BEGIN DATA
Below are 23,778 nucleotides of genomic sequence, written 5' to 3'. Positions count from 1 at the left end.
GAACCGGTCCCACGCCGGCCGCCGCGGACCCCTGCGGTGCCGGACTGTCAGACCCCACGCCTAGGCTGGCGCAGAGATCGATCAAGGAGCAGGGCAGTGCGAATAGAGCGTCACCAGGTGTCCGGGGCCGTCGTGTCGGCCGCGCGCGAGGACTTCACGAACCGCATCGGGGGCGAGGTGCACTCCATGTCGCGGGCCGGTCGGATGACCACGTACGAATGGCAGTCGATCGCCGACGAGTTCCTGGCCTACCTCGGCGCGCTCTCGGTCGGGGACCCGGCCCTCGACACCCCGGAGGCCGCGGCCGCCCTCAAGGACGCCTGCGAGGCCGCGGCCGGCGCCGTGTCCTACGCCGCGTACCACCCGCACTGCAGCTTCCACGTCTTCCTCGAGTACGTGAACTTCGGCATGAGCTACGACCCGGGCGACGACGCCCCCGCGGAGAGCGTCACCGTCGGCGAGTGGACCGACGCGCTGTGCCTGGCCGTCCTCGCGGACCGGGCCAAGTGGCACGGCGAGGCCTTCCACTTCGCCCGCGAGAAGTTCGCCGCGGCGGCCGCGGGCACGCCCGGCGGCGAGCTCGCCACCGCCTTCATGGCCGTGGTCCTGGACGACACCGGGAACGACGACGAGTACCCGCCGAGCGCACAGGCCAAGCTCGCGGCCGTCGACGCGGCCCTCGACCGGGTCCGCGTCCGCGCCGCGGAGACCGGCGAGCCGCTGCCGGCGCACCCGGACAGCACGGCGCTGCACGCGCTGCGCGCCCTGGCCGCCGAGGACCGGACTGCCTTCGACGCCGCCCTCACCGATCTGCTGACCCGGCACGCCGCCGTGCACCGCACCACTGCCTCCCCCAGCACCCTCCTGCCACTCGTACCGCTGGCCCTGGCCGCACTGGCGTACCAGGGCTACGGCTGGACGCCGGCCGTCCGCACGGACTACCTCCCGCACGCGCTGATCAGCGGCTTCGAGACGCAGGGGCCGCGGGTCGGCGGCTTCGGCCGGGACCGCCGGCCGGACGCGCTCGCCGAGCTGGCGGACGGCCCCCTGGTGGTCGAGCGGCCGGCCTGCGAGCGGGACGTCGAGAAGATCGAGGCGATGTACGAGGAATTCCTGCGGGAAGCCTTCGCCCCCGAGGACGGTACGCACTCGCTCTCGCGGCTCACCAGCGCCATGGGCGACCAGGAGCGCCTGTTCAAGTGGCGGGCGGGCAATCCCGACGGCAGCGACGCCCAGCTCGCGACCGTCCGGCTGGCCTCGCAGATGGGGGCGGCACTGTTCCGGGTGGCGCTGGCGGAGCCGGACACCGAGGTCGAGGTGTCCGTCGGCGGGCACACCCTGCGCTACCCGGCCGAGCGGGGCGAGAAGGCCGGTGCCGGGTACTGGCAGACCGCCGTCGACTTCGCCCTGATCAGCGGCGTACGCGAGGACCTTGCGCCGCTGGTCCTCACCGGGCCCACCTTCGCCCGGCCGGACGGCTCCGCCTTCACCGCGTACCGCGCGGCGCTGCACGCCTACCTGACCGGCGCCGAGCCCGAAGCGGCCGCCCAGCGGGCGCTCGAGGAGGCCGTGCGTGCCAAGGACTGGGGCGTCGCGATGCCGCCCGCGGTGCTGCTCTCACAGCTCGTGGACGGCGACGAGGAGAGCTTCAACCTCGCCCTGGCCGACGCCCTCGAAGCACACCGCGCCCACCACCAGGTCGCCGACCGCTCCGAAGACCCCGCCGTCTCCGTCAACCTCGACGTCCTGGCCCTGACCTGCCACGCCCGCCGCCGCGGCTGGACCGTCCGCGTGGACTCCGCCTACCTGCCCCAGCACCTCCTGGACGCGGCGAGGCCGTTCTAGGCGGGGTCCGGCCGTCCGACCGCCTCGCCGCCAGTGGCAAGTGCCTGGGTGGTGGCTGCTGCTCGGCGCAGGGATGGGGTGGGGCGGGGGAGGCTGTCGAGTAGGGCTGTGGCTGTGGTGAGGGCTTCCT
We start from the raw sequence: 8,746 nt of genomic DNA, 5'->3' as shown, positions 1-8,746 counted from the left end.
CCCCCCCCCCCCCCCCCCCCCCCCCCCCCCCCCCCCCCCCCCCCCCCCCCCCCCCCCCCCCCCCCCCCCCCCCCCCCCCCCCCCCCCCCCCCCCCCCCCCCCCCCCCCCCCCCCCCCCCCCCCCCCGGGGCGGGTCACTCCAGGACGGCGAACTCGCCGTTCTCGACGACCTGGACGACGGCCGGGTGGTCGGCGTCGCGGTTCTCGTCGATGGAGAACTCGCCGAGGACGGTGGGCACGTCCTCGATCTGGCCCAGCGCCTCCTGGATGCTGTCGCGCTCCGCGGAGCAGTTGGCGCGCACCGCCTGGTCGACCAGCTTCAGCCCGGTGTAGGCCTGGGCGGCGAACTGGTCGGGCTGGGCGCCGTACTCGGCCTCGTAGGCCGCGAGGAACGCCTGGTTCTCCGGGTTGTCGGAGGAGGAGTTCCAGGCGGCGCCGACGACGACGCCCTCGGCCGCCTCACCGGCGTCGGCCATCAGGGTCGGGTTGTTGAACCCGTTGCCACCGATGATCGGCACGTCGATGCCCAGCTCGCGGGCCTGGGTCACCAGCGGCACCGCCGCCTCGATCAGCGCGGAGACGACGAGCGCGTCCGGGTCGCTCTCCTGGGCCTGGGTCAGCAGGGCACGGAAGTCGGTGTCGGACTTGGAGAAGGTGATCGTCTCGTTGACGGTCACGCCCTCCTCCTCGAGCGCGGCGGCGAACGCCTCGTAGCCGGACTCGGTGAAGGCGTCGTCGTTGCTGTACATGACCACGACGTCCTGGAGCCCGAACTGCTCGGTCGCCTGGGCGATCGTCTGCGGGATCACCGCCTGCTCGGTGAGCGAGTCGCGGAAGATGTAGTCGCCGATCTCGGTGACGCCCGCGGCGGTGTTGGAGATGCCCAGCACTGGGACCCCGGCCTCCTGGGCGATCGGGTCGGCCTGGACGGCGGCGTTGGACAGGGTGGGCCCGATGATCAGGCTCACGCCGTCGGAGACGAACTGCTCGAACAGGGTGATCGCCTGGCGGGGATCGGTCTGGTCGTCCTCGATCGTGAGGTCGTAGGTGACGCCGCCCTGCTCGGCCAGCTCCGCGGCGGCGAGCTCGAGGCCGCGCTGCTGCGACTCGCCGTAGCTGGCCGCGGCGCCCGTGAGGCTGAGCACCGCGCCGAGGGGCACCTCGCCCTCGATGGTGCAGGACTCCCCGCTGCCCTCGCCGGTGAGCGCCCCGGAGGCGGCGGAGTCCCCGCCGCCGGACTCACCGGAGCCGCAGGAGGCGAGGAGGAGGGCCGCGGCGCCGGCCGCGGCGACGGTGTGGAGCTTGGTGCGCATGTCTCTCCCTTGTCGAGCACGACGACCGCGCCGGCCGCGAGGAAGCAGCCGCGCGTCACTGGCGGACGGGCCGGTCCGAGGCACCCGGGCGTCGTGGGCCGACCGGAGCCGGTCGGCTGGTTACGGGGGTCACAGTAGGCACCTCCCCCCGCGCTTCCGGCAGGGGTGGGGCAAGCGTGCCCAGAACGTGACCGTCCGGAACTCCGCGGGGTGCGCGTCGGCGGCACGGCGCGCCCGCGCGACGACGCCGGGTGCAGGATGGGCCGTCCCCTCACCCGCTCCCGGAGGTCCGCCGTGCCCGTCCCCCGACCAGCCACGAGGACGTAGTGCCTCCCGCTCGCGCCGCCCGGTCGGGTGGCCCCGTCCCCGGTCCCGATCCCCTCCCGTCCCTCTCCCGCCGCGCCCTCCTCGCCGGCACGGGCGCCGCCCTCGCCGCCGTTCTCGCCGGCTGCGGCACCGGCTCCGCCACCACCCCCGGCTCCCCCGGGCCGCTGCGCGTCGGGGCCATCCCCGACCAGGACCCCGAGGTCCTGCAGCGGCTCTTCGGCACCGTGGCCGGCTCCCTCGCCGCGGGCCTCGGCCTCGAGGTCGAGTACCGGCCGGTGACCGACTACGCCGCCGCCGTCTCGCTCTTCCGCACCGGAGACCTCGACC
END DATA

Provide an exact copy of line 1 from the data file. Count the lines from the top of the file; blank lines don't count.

Below are 23,778 nucleotides of genomic sequence, written 5' to 3'. Positions count from 1 at the left end.